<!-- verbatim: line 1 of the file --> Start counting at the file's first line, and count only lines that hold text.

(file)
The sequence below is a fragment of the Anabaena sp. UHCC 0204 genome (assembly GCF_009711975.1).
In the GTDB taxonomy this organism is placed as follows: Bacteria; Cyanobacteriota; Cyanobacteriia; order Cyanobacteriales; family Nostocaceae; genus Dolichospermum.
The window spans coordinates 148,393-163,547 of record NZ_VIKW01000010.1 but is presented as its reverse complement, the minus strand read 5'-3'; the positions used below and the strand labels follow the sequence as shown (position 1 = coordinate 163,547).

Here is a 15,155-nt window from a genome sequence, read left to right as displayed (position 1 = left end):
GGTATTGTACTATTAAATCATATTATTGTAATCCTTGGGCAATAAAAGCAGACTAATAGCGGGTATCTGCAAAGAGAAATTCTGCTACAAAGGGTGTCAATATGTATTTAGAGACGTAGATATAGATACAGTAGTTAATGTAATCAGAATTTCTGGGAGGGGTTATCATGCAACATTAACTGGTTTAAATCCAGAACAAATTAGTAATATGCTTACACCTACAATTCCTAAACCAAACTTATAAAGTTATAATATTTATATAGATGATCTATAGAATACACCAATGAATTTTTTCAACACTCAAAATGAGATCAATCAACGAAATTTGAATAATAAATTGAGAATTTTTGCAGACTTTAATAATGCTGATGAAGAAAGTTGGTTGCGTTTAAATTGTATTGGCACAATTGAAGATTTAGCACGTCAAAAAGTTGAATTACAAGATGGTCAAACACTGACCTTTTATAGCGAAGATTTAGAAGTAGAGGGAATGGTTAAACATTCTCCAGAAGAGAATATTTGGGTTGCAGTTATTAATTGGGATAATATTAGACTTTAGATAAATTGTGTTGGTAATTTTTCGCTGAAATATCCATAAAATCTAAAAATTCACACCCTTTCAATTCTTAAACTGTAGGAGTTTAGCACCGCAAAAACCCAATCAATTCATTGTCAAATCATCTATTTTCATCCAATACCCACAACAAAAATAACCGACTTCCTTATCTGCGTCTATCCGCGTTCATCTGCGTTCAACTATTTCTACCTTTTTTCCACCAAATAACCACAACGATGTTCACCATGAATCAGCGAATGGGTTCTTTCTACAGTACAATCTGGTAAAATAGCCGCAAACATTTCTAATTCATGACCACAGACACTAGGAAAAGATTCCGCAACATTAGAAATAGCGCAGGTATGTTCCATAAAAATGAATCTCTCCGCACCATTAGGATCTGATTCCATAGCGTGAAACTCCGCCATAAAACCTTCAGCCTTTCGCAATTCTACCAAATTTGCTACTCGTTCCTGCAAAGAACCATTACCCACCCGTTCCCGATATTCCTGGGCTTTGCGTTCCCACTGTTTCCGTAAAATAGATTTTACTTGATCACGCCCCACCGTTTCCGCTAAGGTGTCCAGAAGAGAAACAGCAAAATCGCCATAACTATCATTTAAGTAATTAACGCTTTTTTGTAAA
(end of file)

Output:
The sequence below is a fragment of the Anabaena sp. UHCC 0204 genome (assembly GCF_009711975.1).